Colca Canyon

Trip Start Aug 22, 2012
Trip End Jun 16, 2013

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Where I stayed
La Casa De Mama Yacchi Colca Canyon
Read my review - 5/5 stars

Flag of Peru  , Colca Canyon,
Friday, October 12, 2012

Altitude. For travellers, it is a big deal.  Everyone talks about it, how high they have been, who is sick and who has no difficulties at all.  We normally live at sea level.  When I visit my sisters or parents who live between 700 & 1600 meters, I notice the dryness in the air and the shortness of my breath.  I also have some difficulty sleeping for a few nights.  Well, as my t-shirt from Boulder, CO says, 'sea level is for sissies'.  We have been living at altitudes between 2500 and 4500 meters since we left the Amazon in early Sept. It’s some dry up here! I always feel like I am trying to catch my breath and that is without exertion.  What comes with altitude around here are lots of hills so just getting from our ‘home’ as we call it to the local plaza de armas is a journey.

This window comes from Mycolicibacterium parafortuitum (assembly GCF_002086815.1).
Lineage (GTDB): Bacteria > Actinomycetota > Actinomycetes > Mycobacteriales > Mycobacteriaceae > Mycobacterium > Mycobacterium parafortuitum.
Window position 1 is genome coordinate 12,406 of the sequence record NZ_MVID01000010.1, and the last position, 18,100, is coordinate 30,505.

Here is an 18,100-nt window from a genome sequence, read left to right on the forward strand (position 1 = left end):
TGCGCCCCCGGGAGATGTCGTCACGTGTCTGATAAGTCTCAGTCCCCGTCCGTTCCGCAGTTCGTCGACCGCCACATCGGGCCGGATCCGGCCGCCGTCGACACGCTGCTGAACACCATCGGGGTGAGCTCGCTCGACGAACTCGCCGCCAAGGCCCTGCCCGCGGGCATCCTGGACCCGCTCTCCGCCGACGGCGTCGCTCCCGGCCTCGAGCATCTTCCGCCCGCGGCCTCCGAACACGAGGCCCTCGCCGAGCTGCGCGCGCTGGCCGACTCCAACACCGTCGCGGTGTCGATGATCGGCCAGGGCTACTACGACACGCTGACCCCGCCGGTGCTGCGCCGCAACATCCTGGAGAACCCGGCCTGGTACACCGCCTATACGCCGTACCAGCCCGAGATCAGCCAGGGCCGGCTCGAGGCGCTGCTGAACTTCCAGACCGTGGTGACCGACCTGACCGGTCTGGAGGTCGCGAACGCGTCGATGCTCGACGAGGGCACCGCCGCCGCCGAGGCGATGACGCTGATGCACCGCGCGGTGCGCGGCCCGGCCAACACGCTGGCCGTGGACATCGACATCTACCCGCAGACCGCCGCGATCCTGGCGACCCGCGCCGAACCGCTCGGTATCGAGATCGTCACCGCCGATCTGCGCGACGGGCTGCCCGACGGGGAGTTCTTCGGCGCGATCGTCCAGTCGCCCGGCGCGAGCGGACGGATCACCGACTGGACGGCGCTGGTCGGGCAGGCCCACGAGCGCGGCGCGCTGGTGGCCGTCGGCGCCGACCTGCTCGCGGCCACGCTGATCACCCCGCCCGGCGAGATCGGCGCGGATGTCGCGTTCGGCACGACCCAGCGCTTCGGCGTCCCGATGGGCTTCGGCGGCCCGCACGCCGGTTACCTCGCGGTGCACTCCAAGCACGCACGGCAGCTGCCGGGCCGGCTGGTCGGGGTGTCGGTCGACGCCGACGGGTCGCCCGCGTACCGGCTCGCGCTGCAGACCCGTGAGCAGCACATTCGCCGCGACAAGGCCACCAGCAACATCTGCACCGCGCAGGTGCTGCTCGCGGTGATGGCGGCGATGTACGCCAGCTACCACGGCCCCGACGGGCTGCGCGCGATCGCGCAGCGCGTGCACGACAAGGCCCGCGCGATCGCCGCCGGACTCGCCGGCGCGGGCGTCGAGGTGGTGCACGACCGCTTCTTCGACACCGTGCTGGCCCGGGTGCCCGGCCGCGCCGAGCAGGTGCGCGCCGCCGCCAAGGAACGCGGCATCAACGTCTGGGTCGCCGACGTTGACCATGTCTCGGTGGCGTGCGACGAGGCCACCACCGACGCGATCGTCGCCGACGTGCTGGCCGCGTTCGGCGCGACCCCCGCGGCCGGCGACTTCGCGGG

Now, as per usual, Jim barely feels it.  When we were driving to Colca Canyon, we passed a remarkable place called Patapampa pass at a mere 4910 mt.  The entire area was covered with cairns, or as they call it, a rock forest.  For years people have been coming here and building small cairns to ease their travel through the pass.  Our van had stopped for us to view the scenery and was ready to go while Jim was joyfully taking photographs.  He was in a state of flow.  We had to holler at him a few times to hurry up.  He began to run to us and in horror our guide (yes, a guide) called to him, ‘don’t ruuun!  Slowly, slowly’, then the very concerned bus driver joined in, ‘don’t ruuun!’ gasping at Jim’s prowess at altitude. "Very strong, very strong," he lamented as he shook his head.  Yes, that’s our mountain man as my parents call him.